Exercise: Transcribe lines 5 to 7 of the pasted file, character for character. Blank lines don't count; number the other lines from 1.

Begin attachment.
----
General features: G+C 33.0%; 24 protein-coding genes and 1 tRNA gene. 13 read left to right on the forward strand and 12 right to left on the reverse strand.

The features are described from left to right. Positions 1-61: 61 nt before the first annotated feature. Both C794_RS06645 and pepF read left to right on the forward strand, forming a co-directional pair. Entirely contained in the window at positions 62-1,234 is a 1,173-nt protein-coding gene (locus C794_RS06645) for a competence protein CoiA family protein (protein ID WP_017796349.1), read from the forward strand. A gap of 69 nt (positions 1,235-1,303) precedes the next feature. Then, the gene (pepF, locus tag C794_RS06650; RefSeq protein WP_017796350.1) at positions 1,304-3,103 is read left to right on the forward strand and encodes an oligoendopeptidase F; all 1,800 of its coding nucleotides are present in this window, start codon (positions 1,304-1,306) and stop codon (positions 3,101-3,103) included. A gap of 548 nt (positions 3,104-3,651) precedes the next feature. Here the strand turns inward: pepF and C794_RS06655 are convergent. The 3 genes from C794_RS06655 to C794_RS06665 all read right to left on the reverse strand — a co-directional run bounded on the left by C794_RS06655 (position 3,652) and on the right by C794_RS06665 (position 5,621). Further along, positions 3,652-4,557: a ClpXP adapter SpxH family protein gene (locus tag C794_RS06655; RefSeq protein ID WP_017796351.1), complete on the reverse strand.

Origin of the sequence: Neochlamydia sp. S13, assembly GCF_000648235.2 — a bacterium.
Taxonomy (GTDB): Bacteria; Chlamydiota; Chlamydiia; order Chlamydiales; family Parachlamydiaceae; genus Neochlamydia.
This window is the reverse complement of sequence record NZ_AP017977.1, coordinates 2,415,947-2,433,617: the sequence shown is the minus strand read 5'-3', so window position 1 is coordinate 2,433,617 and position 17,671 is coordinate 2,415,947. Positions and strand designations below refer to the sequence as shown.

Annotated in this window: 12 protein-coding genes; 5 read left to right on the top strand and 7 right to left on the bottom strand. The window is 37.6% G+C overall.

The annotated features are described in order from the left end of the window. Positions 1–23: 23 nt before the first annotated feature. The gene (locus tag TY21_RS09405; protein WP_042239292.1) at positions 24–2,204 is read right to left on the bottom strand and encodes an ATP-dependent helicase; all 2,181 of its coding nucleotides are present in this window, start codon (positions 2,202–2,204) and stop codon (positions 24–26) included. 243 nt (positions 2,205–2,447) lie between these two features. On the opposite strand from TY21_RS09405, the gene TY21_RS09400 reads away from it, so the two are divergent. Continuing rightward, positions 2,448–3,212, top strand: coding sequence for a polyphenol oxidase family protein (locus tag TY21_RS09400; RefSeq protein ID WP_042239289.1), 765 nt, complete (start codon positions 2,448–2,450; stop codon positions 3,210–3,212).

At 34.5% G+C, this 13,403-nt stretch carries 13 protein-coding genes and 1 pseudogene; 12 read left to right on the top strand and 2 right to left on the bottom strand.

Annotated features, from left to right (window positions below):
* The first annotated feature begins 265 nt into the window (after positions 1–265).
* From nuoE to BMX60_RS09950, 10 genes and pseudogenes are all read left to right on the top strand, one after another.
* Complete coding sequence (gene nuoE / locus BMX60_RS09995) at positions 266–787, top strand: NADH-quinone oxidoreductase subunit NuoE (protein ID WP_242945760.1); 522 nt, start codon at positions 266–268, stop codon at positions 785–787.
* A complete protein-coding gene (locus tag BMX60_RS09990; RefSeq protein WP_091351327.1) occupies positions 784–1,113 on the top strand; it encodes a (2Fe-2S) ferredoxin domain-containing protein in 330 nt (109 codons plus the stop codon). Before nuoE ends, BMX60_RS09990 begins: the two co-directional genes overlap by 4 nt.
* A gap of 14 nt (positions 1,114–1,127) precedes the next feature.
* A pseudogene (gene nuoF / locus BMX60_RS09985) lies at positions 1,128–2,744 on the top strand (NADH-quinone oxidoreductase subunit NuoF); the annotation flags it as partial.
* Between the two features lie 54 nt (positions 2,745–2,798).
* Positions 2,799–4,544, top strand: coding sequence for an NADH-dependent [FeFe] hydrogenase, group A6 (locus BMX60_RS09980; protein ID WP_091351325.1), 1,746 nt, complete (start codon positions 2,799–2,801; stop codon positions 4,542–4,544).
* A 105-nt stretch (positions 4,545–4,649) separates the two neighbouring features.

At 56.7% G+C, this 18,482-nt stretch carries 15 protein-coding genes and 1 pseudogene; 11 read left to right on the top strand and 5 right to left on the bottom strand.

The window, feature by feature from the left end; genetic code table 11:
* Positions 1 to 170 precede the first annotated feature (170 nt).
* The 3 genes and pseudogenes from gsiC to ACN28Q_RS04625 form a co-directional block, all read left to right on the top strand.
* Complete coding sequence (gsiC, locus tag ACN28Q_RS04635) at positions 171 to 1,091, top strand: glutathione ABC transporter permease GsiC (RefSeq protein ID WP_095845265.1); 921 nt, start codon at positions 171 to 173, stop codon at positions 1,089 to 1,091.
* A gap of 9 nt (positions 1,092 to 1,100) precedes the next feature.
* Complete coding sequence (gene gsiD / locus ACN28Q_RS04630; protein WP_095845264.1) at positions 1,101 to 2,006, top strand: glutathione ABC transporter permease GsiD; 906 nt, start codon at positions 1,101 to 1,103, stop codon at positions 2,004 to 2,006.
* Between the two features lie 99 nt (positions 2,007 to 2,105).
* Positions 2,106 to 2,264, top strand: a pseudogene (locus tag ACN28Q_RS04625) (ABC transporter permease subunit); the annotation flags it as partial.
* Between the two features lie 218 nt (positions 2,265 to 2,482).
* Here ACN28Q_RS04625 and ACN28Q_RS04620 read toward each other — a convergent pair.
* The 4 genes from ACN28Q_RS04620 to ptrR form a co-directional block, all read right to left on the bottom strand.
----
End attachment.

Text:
This window is the reverse complement of sequence record NZ_AP017977.1, coordinates 2,415,947-2,433,617: the sequence shown is the minus strand read 5'-3', so window position 1 is coordinate 2,433,617 and position 17,671 is coordinate 2,415,947. Positions and strand designations below refer to the sequence as shown.

Annotated in this window: 12 protein-coding genes; 5 read left to right on the top strand and 7 right to left on the bottom strand. The window is 37.6% G+C overall.

The annotated features are described in order from the left end of the window. Positions 1–23: 23 nt before the first annotated feature. The gene (locus tag TY21_RS09405; protein WP_042239292.1) at positions 24–2,204 is read right to left on the bottom strand and encodes an ATP-dependent helicase; all 2,181 of its coding nucleotides are present in this window, start codon (positions 2,202–2,204) and stop codon (positions 24–26) included. 243 nt (positions 2,205–2,447) lie between these two features. On the opposite strand from TY21_RS09405, the gene TY21_RS09400 reads away from it, so the two are divergent. Continuing rightward, positions 2,448–3,212, top strand: coding sequence for a polyphenol oxidase family protein (locus tag TY21_RS09400; RefSeq protein ID WP_042239289.1), 765 nt, complete (start codon positions 2,448–2,450; stop codon positions 3,210–3,212).